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 Post subject: Re: 40 L'Argent
PostPosted: Thu Sep 06, 2012 10:11 pm 
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Joined: Sun Nov 07, 2004 7:24 pm
That's an interesting comparison, since it does have that odd effect of evoking movement within a stationary image. To me it looks like the image is gently exploding towards you.

Oh, and lest we forget:
Image


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 Post subject: Re: 40 L'Argent
PostPosted: Fri Sep 07, 2012 12:45 am 
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Joined: Thu Sep 01, 2005 12:30 pm
Location: Brandywine River
Amother simple way of achieving this effect often used by vintage cameramen was to net the lens with a stocking and then burn a hole in it with a cigarette end to clear the desired area


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 Post subject: Re: 40 L'Argent
PostPosted: Fri Sep 07, 2012 2:24 am 
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Joined: Tue May 30, 2006 9:45 pm
Location: Portland, OR
Love the F*cking Lens Blur: I believe Malick uses it during Tree of Life, Fincher achieves a similar effect during the boat racing scene in The Social Network, and if the production photos can be believed, Reygadas also has been using it.

There's not enough damn texture in modern cinematography.


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 Post subject: Re: 40 L'Argent
PostPosted: Fri Sep 07, 2012 2:30 am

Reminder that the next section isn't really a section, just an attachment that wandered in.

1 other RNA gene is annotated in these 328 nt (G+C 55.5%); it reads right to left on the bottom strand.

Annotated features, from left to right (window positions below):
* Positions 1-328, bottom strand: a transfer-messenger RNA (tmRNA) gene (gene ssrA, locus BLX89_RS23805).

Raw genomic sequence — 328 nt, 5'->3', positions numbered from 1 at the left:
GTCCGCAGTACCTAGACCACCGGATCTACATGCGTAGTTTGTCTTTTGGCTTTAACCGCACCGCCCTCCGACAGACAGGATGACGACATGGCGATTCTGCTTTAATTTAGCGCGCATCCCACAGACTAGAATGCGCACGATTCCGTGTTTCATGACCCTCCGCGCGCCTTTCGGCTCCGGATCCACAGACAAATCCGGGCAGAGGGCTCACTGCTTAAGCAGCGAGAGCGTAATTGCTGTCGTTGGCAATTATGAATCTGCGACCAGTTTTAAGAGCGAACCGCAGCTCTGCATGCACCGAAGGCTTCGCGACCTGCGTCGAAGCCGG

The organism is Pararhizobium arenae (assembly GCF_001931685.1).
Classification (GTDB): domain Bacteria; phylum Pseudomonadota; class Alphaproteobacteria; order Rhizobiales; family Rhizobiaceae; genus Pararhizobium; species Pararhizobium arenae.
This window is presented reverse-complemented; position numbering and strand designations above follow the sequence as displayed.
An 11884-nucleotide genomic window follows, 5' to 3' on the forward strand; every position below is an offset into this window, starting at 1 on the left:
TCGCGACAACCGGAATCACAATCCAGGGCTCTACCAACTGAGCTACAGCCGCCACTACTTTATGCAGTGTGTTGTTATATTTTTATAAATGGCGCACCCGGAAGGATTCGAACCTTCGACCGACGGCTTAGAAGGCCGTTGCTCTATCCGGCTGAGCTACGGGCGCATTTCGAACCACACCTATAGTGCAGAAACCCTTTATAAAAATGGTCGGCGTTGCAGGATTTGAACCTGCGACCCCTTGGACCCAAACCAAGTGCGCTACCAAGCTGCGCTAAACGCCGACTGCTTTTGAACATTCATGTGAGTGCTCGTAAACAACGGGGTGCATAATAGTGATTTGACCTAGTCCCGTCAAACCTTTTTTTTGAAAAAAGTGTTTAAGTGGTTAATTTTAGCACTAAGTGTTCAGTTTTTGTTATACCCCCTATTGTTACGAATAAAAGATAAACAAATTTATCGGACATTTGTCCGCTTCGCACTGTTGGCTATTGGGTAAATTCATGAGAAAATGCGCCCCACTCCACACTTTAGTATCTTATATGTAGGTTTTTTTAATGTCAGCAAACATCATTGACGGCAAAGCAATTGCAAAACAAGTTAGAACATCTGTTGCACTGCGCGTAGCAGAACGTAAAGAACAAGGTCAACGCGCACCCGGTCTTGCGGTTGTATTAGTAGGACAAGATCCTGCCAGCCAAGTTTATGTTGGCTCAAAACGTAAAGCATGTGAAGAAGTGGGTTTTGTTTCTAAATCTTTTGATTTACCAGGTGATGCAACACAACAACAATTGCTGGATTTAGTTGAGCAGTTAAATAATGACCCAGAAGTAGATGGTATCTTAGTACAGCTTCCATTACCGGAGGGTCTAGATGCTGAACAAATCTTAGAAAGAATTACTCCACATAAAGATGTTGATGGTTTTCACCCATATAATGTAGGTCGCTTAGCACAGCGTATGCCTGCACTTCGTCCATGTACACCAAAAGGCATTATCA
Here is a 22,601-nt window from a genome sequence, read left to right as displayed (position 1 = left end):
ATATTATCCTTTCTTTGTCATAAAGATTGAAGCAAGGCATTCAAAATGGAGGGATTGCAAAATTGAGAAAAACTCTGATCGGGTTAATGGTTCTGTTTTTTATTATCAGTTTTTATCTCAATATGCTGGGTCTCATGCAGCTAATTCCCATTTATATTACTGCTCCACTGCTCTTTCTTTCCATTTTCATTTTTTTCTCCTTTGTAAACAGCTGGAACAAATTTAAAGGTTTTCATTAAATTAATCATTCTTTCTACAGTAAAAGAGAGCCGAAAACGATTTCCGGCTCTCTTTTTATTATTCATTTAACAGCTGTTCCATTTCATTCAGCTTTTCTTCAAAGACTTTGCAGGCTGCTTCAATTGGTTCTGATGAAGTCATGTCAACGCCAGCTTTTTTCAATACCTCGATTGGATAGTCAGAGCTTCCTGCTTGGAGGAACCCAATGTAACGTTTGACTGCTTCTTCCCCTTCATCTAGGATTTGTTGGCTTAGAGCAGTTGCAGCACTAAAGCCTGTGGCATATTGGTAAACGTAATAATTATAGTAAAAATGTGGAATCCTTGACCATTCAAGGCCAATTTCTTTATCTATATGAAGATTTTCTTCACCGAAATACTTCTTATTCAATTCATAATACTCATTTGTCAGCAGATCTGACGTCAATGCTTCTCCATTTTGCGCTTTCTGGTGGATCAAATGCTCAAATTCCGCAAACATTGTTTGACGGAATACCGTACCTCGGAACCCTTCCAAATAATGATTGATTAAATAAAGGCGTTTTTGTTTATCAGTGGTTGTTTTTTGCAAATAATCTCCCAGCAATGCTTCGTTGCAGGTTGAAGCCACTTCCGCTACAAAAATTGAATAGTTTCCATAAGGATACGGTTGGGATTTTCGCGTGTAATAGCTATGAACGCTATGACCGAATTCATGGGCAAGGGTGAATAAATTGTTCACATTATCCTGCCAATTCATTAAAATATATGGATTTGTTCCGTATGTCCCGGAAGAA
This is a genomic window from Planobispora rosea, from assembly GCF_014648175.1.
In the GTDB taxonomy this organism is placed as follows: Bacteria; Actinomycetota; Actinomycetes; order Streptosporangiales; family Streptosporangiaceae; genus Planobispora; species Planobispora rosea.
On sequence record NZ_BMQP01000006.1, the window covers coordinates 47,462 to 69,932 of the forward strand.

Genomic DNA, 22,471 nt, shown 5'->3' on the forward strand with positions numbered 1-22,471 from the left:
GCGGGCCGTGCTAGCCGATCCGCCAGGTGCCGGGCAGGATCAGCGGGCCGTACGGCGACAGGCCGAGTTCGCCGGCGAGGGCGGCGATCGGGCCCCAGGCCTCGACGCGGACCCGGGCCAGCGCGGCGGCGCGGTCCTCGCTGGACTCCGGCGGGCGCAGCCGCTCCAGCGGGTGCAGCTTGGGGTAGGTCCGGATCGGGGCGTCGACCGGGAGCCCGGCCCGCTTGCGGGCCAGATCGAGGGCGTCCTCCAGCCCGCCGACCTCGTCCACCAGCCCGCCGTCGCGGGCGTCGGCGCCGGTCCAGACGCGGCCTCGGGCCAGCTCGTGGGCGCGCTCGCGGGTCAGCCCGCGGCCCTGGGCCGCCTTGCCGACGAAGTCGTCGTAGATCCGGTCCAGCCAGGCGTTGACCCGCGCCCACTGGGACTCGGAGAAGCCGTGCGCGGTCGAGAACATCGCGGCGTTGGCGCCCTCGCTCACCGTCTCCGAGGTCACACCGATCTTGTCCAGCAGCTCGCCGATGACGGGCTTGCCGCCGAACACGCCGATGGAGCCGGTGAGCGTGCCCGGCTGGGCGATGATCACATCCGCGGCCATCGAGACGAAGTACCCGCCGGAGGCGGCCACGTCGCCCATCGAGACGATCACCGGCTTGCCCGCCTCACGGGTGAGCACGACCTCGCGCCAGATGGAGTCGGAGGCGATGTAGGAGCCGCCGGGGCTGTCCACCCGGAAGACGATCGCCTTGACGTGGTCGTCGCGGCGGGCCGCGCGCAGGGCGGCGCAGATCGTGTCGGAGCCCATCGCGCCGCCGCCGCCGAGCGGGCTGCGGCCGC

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Joined: Sat Sep 06, 2008 6:49 pm
Amen to that. When I watch Sunrise or even something as straight shooting as Wings and that damned blur comes on it is one of the few times in cinema I really feel like I've traveled into a whole new world with an infinite amount of possibilities.


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 Post subject: Re: 40 L'Argent
PostPosted: Fri Sep 07, 2012 6:04 am 

Joined: Mon Nov 15, 2004 2:47 pm
Location: U.S.
Cold Bishop wrote:
and if the production photos can be believed, Reygadas also has been using it.


This is used aggressively in Reygadas's Post tenebras lux, specifically in the donkey-riding sequences, and it's up to viewers to decide whether it works, – in the context of this particular film, which I have a great number of reservations about, I don't know – but it's a film I am interested to see again, eventually. Whether the effect as employed here is digital or not, it's nonetheless an overarching cornerstone of the picture. I walked out of the movie after an hour, but am just as eager to give it another chance in better environs. If nothing else, the opening 15 minutes in the fields are breathtaking and very arresting, – true cinema.


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 Post subject: Re: 40 L'Argent
PostPosted: Mon Mar 27, 2017 12:51 am 
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Joined: Wed Nov 03, 2004 1:56 am
Location: Canada
Dick Laurent wrote:
It is indeed something that's caused by the shape of the glass in the lens. I like the effect a lot. As zedz already mentioned, in Ford's films it's very noticable, I do wonder if he used it consiously or by accident. There are some beautifull examples in The Iron Horse as well, and I remember correctly, you can notice it in McCarey's Ruggles of Red Gap to.
Has anyone any idea if this effect has a name?
The term may be called "flous" in French. I've yet to view my DVD as it's still in my kevyip but thankful I have this since I just looked on MoC's website which states this edition is now deleted!


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